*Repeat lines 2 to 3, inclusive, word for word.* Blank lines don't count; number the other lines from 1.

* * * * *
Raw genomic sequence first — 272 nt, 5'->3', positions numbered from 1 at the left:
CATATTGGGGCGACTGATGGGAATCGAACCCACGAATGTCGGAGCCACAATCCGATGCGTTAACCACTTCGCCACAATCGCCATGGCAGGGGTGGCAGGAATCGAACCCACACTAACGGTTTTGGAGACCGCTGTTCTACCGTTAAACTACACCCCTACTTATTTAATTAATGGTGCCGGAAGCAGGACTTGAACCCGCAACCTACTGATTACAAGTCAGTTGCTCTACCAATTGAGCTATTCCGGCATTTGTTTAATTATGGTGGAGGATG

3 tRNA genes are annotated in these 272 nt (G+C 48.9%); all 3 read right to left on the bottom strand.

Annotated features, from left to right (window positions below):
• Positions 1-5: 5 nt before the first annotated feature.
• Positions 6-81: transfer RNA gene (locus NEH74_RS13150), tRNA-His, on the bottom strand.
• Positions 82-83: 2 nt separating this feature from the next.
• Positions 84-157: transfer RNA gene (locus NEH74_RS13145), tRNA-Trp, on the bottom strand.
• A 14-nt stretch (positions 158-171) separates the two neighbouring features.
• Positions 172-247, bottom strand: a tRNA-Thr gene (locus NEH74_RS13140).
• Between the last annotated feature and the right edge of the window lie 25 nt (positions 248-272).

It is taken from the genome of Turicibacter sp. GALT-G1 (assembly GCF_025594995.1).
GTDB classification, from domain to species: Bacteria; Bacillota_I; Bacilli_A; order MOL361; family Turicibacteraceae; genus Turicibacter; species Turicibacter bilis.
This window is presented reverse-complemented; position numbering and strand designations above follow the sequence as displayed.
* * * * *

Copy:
CATATTGGGGCGACTGATGGGAATCGAACCCACGAATGTCGGAGCCACAATCCGATGCGTTAACCACTTCGCCACAATCGCCATGGCAGGGGTGGCAGGAATCGAACCCACACTAACGGTTTTGGAGACCGCTGTTCTACCGTTAAACTACACCCCTACTTATTTAATTAATGGTGCCGGAAGCAGGACTTGAACCCGCAACCTACTGATTACAAGTCAGTTGCTCTACCAATTGAGCTATTCCGGCATTTGTTTAATTATGGTGGAGGATG

3 tRNA genes are annotated in these 272 nt (G+C 48.9%); all 3 read right to left on the bottom strand.